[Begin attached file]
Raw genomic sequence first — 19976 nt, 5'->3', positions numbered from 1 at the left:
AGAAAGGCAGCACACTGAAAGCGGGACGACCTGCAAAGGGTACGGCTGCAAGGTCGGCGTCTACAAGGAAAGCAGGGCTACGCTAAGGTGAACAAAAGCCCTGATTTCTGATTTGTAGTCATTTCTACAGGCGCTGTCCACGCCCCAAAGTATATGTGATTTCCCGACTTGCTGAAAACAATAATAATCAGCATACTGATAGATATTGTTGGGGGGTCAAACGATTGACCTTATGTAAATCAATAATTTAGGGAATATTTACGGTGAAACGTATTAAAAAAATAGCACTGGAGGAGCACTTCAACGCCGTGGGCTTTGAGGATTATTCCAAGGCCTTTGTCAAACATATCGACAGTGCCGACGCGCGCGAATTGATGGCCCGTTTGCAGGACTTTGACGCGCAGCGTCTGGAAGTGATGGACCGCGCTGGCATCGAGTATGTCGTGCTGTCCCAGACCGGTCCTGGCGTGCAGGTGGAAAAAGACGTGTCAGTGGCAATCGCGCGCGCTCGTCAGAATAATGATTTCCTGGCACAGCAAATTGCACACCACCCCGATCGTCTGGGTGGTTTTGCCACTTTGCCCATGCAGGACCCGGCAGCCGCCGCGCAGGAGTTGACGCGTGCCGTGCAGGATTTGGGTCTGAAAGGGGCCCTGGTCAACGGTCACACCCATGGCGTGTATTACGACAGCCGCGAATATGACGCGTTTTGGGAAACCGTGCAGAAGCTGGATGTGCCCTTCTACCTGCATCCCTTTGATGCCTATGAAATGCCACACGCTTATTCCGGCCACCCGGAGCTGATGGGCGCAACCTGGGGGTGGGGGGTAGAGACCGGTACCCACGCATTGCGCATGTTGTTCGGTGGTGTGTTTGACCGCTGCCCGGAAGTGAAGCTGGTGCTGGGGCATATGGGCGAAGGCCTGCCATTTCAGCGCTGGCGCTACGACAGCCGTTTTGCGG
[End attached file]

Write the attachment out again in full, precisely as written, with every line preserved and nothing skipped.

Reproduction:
Raw genomic sequence first — 19976 nt, 5'->3', positions numbered from 1 at the left:
AGAAAGGCAGCACACTGAAAGCGGGACGACCTGCAAAGGGTACGGCTGCAAGGTCGGCGTCTACAAGGAAAGCAGGGCTACGCTAAGGTGAACAAAAGCCCTGATTTCTGATTTGTAGTCATTTCTACAGGCGCTGTCCACGCCCCAAAGTATATGTGATTTCCCGACTTGCTGAAAACAATAATAATCAGCATACTGATAGATATTGTTGGGGGGTCAAACGATTGACCTTATGTAAATCAATAATTTAGGGAATATTTACGGTGAAACGTATTAAAAAAATAGCACTGGAGGAGCACTTCAACGCCGTGGGCTTTGAGGATTATTCCAAGGCCTTTGTCAAACATATCGACAGTGCCGACGCGCGCGAATTGATGGCCCGTTTGCAGGACTTTGACGCGCAGCGTCTGGAAGTGATGGACCGCGCTGGCATCGAGTATGTCGTGCTGTCCCAGACCGGTCCTGGCGTGCAGGTGGAAAAAGACGTGTCAGTGGCAATCGCGCGCGCTCGTCAGAATAATGATTTCCTGGCACAGCAAATTGCACACCACCCCGATCGTCTGGGTGGTTTTGCCACTTTGCCCATGCAGGACCCGGCAGCCGCCGCGCAGGAGTTGACGCGTGCCGTGCAGGATTTGGGTCTGAAAGGGGCCCTGGTCAACGGTCACACCCATGGCGTGTATTACGACAGCCGCGAATATGACGCGTTTTGGGAAACCGTGCAGAAGCTGGATGTGCCCTTCTACCTGCATCCCTTTGATGCCTATGAAATGCCACACGCTTATTCCGGCCACCCGGAGCTGATGGGCGCAACCTGGGGGTGGGGGGTAGAGACCGGTACCCACGCATTGCGCATGTTGTTCGGTGGTGTGTTTGACCGCTGCCCGGAAGTGAAGCTGGTGCTGGGGCATATGGGCGAAGGCCTGCCATTTCAGCGCTGGCGCTACGACAGCCGTTTTGCGG